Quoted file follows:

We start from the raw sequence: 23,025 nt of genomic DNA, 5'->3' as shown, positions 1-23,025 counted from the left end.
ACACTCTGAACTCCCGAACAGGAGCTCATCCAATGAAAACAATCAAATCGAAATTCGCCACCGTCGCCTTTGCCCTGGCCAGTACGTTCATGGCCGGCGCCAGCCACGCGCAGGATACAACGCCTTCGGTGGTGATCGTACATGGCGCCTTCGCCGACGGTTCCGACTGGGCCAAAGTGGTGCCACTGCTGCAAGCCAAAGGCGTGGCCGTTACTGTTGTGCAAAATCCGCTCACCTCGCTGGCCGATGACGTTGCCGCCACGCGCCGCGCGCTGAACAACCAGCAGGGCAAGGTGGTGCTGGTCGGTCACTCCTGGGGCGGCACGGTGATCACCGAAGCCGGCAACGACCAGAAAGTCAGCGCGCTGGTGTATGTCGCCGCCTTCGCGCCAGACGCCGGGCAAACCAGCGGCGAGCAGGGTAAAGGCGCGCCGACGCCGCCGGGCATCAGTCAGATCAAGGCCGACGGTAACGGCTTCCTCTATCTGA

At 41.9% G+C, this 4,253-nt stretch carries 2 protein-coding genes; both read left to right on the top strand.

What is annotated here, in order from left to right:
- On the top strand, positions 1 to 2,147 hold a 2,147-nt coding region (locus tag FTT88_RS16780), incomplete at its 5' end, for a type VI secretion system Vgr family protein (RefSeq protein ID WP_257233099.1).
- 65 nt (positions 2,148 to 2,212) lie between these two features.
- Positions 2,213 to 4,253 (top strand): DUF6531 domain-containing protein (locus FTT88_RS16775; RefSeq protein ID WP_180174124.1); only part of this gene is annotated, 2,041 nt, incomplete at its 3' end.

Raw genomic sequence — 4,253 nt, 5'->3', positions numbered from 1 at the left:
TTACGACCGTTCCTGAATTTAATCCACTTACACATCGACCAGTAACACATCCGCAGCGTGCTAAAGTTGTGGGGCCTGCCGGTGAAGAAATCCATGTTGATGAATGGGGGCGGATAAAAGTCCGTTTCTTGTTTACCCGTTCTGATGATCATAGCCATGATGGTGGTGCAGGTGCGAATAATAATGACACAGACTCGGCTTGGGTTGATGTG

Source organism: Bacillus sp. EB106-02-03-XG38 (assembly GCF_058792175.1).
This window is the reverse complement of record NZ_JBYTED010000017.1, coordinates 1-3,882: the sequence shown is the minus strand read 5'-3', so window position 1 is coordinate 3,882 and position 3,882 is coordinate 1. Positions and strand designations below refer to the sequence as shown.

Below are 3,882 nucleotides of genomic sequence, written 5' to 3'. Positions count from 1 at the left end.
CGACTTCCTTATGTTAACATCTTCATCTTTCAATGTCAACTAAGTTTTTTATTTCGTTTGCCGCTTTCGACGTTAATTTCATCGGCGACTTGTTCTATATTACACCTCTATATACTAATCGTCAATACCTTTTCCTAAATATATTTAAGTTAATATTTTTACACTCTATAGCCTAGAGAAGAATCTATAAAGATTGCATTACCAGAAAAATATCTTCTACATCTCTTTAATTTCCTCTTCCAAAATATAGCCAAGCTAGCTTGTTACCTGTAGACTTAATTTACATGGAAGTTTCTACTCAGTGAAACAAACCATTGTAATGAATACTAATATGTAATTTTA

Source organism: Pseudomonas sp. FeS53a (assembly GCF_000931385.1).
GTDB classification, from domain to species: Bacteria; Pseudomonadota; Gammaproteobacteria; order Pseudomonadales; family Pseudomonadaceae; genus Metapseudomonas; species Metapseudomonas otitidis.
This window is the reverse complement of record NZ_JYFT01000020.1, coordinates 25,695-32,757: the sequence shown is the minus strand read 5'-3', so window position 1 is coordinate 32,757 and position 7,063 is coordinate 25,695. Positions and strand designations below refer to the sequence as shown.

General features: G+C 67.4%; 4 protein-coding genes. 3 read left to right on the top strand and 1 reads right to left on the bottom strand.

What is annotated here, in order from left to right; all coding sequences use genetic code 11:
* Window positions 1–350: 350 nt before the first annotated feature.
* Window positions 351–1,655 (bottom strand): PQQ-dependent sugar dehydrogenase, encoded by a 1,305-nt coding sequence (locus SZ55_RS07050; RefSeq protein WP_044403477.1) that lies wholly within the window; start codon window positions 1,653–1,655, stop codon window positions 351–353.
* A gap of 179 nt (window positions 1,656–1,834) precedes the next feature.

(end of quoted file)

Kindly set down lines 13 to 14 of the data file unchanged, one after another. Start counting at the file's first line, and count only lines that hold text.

CGACTTCCTTATGTTAACATCTTCATCTTTCAATGTCAACTAAGTTTTTTATTTCGTTTGCCGCTTTCGACGTTAATTTCATCGGCGACTTGTTCTATATTACACCTCTATATACTAATCGTCAATACCTTTTCCTAAATATATTTAAGTTAATATTTTTACACTCTATAGCCTAGAGAAGAATCTATAAAGATTGCATTACCAGAAAAATATCTTCTACATCTCTTTAATTTCCTCTTCCAAAATATAGCCAAGCTAGCTTGTTACCTGTAGACTTAATTTACATGGAAGTTTCTACTCAGTGAAACAAACCATTGTAATGAATACTAATATGTAATTTTA

Source organism: Pseudomonas sp. FeS53a (assembly GCF_000931385.1).